Prysmian sources globally and leverages its expertise throughout the world to manage the procurement of many global commodities. “Certainly cost is important,” Schulties says. “We have global commodity leaders for this process and I’m one of them. In addition to my day to day activities in NA, my responsibility as a global commodity leader is to manage flame retardant cross link polyethylene’s (FR XLPE) for the automotive plants throughout the world.”

Global sourcing presents a number of challenges in regards to working capital, logistics, supply chain and global supply risk. “We talk about global scale and exploit global sourcing, but there are risks that come with that strategy,” Schulties adds. “It comes down to the working capital and a resilient supply chain: Do I have the product on time where I won’t be shutting down a plant while managing the appropriate quality and inventory levels?”

Focusing on the cost of commodities is important, but after 30 years in procurement, Schulties is aware of the hidden costs associated with sourcing that was often not accounted for in the past. Since 2003, he has been in the wire and cable industry but prior to this, his previous experience was in manufacturing as a Tier 1 supplier to the automotive industry. “During the ’80s and ’90s, everyone was offshoring due to favorable acquisition cost and mainly focused on China and the Asia Pacific region,” he explains. “I believe what was lost during this period was ‘what does it truly cost me to buy from these regions of the world?’ The invisible cost to get it here or landed cost, the cost of maintaining inventory due to a much longer supply chain, cost of quality, supplier risk, compliance, sustainability, etc. For the most part, today everyone thinks about, and is focused on, the total cost of ownership while trying to create a visible/transparent supply chain. I believe this is the first decade that the total cost of ownership is at the forefront and is something everyone is truly focused on but there is much more to do.”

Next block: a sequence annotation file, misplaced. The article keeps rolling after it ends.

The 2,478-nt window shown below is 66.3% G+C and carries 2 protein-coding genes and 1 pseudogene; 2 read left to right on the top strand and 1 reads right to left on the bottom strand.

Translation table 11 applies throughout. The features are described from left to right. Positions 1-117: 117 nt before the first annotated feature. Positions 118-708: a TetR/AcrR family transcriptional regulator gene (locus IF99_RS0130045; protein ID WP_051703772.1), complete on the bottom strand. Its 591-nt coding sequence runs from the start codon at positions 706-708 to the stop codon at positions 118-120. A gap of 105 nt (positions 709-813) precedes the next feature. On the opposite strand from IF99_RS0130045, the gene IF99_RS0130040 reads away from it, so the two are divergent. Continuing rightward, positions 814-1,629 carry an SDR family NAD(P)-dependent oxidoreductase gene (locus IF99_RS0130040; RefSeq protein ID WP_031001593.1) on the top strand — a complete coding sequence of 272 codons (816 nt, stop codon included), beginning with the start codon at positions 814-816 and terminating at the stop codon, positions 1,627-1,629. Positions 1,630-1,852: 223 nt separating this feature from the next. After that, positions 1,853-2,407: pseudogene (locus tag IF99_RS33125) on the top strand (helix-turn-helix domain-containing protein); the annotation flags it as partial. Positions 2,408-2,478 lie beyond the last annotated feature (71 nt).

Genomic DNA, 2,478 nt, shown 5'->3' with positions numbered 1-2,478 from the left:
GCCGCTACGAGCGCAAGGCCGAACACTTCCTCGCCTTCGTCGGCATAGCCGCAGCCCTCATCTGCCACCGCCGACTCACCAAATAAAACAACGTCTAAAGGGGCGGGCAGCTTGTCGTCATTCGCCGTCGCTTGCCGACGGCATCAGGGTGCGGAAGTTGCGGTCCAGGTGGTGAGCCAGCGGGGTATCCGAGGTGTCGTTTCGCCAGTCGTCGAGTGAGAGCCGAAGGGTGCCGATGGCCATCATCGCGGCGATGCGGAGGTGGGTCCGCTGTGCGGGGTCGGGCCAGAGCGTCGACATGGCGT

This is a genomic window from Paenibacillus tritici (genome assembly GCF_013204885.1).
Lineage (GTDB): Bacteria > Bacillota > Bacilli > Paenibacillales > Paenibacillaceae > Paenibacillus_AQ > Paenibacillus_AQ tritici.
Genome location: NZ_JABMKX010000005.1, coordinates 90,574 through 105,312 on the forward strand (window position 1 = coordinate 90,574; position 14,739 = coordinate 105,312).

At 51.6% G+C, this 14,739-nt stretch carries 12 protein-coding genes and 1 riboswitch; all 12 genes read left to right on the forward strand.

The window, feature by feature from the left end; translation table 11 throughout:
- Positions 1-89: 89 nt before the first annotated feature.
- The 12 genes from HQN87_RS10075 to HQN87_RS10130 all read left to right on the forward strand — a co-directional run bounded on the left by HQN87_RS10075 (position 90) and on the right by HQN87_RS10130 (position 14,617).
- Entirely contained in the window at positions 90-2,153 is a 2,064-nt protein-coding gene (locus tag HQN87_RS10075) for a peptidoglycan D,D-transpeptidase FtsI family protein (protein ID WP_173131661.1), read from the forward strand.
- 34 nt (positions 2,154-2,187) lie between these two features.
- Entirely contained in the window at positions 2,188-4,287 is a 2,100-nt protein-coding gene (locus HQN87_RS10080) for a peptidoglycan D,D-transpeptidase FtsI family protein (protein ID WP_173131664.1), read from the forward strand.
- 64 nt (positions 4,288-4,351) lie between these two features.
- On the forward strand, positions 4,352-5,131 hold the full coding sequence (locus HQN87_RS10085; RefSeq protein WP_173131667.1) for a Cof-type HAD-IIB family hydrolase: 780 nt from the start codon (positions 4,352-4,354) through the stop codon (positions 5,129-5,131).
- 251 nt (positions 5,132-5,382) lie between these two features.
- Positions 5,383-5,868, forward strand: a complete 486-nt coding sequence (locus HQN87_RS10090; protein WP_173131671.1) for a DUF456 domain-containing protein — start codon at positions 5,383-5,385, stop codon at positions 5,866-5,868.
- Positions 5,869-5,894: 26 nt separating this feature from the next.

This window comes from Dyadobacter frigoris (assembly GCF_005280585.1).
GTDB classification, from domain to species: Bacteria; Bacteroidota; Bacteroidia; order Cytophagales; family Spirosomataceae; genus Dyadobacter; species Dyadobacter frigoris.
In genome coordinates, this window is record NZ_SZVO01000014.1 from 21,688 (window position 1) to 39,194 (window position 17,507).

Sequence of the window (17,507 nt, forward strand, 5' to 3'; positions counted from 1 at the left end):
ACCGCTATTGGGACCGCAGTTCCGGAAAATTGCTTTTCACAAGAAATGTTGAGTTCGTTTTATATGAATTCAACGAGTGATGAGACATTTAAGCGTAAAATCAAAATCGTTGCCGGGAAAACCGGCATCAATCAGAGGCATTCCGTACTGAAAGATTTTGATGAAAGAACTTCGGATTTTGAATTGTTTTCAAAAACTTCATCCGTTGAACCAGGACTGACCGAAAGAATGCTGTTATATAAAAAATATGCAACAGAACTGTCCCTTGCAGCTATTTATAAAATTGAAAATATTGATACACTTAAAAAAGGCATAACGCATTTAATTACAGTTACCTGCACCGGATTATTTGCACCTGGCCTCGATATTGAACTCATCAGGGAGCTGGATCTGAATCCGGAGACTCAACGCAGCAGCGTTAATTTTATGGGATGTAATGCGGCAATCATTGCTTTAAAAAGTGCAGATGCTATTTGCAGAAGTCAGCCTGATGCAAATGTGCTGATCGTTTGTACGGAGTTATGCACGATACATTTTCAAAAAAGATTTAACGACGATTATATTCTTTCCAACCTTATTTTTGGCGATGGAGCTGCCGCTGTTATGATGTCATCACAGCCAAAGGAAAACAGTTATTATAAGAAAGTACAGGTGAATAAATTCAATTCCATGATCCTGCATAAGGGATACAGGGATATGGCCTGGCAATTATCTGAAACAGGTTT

Maintaining long-term and collaborative relationships with its suppliers is a key to Prysmian remaining a leader in innovation. “We can’t do it alone,” Schulties admits. “On our website, one of the first things you will see is ‘linking innovation to global leadership.’ We are a global company and if we are going to be successful long term, we must move the bar every year. Innovation is at the forefront and suppliers have the ability to help us succeed or allow us to fail.”

Future Investments

Prysmian will continue to invest in its future, and North America is getting a lot of its attention in terms of growth. The company is adding a greenfield plant in Mexico, that will manufacture fiber-optic cables for telecommunications. “This will be the third cable plant in North America supporting that market,” Schulties adds. “We are investing significantly in Durango, Mexico, and our expectation is that the plant will be operational by the end of this year.”

The company last year expanded its Abbeville, S.C. cable manufacturing plant, further increasing capacity to produce high- and extra high-voltage cables. “There is a lot of investment internally and I think the expectation from the market is that we continue to grow, strengthening our market leadership position,” Schulties says. “We’ve done a good job as a group; not only in expanding profitability of the company and managing the right level of debt, but also maintaining a good balance sheet and generating strong cash flow.”

Additionally, Prysmian is committed to providing resources to its employees to ensure they are successful and prepared for the future. Prysmian partners with SDA Bocconi and the University of South Carolina’s Darla Moore School of Business for the Regional Leadership Program (RLP) that equips employees with the skills and strategies needed to confidently navigate the complexities of the market.

This initiative provides Prysmian employees with growth opportunities at each stage of their career. It also enhances Prysmian’s ability to remain in a class of its own by developing a strong internal network and ensuring employees are focusing on and working toward the same goal.

Prysmian also created the Purchasing Academy in 2012, again partnering with SDA Bocconi, which is discussed each year at the Worldwide Purchasing Leadership Team meeting in Milan. To date; approximately 90 percent of the North American procurement group has received this important training.


Prysmian Group